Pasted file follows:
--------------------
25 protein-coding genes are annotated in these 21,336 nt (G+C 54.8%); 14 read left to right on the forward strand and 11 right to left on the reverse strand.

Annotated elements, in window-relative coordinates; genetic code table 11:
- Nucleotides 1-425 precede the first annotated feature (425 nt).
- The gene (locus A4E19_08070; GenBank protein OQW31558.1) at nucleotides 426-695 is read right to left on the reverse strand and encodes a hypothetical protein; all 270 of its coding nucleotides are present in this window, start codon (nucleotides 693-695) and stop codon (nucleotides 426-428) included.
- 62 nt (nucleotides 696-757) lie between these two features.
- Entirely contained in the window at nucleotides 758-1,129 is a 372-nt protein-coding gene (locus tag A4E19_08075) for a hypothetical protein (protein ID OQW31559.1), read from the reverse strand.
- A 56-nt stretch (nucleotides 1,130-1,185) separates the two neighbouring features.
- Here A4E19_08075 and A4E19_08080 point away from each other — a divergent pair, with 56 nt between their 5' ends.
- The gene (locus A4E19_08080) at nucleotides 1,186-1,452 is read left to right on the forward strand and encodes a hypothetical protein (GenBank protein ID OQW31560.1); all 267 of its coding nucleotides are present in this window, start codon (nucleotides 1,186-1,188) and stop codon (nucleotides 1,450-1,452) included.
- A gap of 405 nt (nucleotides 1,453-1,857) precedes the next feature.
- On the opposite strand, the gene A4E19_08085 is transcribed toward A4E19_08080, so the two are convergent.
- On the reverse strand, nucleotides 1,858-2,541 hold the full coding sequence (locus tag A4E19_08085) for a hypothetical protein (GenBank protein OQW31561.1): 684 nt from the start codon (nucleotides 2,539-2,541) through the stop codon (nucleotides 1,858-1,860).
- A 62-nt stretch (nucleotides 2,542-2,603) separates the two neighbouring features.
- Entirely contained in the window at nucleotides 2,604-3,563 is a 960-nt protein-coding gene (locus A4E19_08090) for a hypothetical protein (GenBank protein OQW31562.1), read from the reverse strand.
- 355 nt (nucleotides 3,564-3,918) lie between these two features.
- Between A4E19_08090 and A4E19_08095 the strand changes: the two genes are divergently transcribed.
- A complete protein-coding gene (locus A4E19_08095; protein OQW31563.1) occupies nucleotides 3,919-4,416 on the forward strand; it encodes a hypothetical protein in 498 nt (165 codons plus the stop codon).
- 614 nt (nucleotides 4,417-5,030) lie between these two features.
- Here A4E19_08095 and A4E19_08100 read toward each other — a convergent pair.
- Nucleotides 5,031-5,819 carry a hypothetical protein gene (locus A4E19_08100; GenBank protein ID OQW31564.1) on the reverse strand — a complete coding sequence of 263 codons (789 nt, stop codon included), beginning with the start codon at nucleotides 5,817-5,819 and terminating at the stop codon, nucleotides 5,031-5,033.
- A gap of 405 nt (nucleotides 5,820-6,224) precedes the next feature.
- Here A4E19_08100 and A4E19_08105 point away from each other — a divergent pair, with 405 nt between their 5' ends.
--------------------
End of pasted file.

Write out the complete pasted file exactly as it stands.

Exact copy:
25 protein-coding genes are annotated in these 21,336 nt (G+C 54.8%); 14 read left to right on the forward strand and 11 right to left on the reverse strand.

Annotated elements, in window-relative coordinates; genetic code table 11:
- Nucleotides 1-425 precede the first annotated feature (425 nt).
- The gene (locus A4E19_08070; GenBank protein OQW31558.1) at nucleotides 426-695 is read right to left on the reverse strand and encodes a hypothetical protein; all 270 of its coding nucleotides are present in this window, start codon (nucleotides 693-695) and stop codon (nucleotides 426-428) included.
- 62 nt (nucleotides 696-757) lie between these two features.
- Entirely contained in the window at nucleotides 758-1,129 is a 372-nt protein-coding gene (locus tag A4E19_08075) for a hypothetical protein (protein ID OQW31559.1), read from the reverse strand.
- A 56-nt stretch (nucleotides 1,130-1,185) separates the two neighbouring features.
- Here A4E19_08075 and A4E19_08080 point away from each other — a divergent pair, with 56 nt between their 5' ends.
- The gene (locus A4E19_08080) at nucleotides 1,186-1,452 is read left to right on the forward strand and encodes a hypothetical protein (GenBank protein ID OQW31560.1); all 267 of its coding nucleotides are present in this window, start codon (nucleotides 1,186-1,188) and stop codon (nucleotides 1,450-1,452) included.
- A gap of 405 nt (nucleotides 1,453-1,857) precedes the next feature.
- On the opposite strand, the gene A4E19_08085 is transcribed toward A4E19_08080, so the two are convergent.
- On the reverse strand, nucleotides 1,858-2,541 hold the full coding sequence (locus tag A4E19_08085) for a hypothetical protein (GenBank protein OQW31561.1): 684 nt from the start codon (nucleotides 2,539-2,541) through the stop codon (nucleotides 1,858-1,860).
- A 62-nt stretch (nucleotides 2,542-2,603) separates the two neighbouring features.
- Entirely contained in the window at nucleotides 2,604-3,563 is a 960-nt protein-coding gene (locus A4E19_08090) for a hypothetical protein (GenBank protein OQW31562.1), read from the reverse strand.
- 355 nt (nucleotides 3,564-3,918) lie between these two features.
- Between A4E19_08090 and A4E19_08095 the strand changes: the two genes are divergently transcribed.
- A complete protein-coding gene (locus A4E19_08095; protein OQW31563.1) occupies nucleotides 3,919-4,416 on the forward strand; it encodes a hypothetical protein in 498 nt (165 codons plus the stop codon).
- 614 nt (nucleotides 4,417-5,030) lie between these two features.
- Here A4E19_08095 and A4E19_08100 read toward each other — a convergent pair.
- Nucleotides 5,031-5,819 carry a hypothetical protein gene (locus A4E19_08100; GenBank protein ID OQW31564.1) on the reverse strand — a complete coding sequence of 263 codons (789 nt, stop codon included), beginning with the start codon at nucleotides 5,817-5,819 and terminating at the stop codon, nucleotides 5,031-5,033.
- A gap of 405 nt (nucleotides 5,820-6,224) precedes the next feature.
- Here A4E19_08100 and A4E19_08105 point away from each other — a divergent pair, with 405 nt between their 5' ends.